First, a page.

COVID-19 is uprooting economic globalization. With both supply and demand experiencing simultaneous shocks due to containment measures, global production networks are being disrupted on a scale never witnessed before. The pandemic has exposed how globally interconnected the flow of goods and services has become, and countries are now rethinking their international trade strategies to reduce their vulnerability to global economic shocks.
Disruptions to flows of foreign direct investments (FDI) — which are part and parcel of economic globalization — are no exception. In late March, the International Monetary Fund announced that investors had removed 83 billion US$ from developing countries since the beginning of the COVID-19 crisis, the largest capital outflow ever recorded.1 According to the UN Conference on Trade and Development (UNCTAD), global FDI flows are expected to contract between 30 per cent to 40 per cent during 2020/21. All sectors will be affected, but sharp contractions in FDI are especially evident in consumer cyclicals, such as airlines, hotels, restaurants and leisure, as well as manufacturing industries and the energy sector.2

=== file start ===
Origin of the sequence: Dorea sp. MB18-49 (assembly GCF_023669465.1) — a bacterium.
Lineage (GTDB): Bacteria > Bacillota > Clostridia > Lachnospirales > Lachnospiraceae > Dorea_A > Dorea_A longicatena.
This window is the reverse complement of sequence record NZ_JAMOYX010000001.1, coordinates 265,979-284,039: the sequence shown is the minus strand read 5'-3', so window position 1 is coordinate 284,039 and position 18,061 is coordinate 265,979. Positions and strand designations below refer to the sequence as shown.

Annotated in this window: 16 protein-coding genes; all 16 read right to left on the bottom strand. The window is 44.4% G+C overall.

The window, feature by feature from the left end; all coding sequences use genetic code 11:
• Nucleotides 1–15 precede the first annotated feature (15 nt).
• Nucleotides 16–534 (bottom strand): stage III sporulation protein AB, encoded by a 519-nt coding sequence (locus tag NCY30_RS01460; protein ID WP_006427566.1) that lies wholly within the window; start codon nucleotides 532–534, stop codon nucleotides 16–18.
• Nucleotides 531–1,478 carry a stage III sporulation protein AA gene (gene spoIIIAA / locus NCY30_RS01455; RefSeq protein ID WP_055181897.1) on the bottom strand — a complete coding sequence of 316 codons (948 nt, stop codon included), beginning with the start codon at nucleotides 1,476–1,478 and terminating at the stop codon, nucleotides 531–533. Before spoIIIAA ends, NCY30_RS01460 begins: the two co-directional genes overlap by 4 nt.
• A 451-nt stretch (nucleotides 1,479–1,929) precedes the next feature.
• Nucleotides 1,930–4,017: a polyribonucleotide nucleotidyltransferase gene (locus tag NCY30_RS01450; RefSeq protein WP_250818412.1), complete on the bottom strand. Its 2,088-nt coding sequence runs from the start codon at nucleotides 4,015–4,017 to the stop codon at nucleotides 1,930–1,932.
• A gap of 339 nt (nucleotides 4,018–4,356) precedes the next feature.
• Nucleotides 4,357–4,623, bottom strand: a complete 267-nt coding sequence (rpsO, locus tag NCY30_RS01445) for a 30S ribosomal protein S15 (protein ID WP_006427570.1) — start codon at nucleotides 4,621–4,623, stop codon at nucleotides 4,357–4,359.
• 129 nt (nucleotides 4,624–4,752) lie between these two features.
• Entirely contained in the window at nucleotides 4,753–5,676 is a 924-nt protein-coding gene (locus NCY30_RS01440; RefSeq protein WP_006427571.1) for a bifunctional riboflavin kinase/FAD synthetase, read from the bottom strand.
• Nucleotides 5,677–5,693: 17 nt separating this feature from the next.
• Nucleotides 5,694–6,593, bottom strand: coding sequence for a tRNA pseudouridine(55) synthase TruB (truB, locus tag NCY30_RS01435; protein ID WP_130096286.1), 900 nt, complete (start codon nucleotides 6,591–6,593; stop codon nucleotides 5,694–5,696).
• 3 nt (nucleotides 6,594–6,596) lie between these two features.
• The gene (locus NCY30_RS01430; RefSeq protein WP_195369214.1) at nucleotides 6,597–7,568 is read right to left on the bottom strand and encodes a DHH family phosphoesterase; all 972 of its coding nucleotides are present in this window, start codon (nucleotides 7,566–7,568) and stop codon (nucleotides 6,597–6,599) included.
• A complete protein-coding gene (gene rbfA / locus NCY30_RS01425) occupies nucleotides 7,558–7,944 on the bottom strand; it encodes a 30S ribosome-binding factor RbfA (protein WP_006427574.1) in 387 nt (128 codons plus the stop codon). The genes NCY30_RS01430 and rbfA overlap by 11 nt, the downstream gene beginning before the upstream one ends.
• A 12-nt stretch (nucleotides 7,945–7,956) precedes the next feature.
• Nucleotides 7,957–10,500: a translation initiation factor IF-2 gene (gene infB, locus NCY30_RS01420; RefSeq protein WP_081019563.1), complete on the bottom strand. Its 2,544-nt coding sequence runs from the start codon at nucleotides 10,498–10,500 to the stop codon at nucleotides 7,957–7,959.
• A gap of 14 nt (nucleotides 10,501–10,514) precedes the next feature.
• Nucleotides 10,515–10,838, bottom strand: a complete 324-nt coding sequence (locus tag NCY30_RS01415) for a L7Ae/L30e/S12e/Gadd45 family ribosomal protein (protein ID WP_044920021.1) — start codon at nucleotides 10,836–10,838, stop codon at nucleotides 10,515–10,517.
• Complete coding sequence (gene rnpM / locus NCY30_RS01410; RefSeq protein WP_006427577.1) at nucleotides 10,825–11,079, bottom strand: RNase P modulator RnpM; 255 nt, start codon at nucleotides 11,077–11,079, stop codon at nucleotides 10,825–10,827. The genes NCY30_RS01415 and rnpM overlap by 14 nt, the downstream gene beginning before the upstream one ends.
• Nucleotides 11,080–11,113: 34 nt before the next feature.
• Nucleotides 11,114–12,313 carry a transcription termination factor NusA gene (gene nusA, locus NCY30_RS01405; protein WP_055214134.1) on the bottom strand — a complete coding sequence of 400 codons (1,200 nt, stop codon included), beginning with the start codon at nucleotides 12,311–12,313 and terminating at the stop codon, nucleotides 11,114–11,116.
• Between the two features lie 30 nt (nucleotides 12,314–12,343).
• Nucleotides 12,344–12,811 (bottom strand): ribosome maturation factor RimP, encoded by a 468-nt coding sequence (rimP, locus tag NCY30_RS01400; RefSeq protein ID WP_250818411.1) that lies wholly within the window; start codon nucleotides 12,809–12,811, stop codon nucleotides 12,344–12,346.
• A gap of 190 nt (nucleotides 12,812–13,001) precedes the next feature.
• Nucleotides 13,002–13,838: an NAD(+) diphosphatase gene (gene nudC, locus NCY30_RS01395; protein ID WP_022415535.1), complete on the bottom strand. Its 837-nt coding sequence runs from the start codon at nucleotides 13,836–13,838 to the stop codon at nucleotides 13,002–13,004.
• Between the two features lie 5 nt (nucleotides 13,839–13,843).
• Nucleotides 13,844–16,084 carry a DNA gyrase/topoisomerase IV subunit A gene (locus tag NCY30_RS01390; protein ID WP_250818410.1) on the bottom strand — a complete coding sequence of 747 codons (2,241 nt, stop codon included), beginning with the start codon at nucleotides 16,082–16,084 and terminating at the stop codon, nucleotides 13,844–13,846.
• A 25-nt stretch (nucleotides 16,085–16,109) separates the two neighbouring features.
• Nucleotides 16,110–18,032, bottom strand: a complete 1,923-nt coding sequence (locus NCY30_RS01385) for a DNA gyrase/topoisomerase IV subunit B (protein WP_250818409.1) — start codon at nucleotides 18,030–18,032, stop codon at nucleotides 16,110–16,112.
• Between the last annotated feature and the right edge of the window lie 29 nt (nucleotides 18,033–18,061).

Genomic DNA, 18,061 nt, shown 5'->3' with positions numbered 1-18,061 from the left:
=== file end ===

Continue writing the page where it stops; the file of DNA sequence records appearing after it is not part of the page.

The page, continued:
The contraction in FDI is going to hit developing countries particularly hard. The reasons for this are that first, FDI inflows to developing countries are expected to drop even more than the global average, considering that those sectors that have been severely impacted by the pandemic account for a larger share of FDI inflows in developing countries.3 Second, developing countries have become more reliant on FDI over the last few decades. FDI inflows to developing countries increased from 14 billion to 690 billion US$ (current prices) between 1985 and 2017. This represents an increase from 25 per cent to 46 per cent as a share of world FDI inflows. The increase in FDI to developing countries is underpinned by a rise in both offshoring and global fragmentation of economic activities, especially within the manufacturing and services sectors. The drop in global FDI is therefore very much related to the disruptions in global supply chains, which we have also witnessed as a result of the COVID-19 pandemic.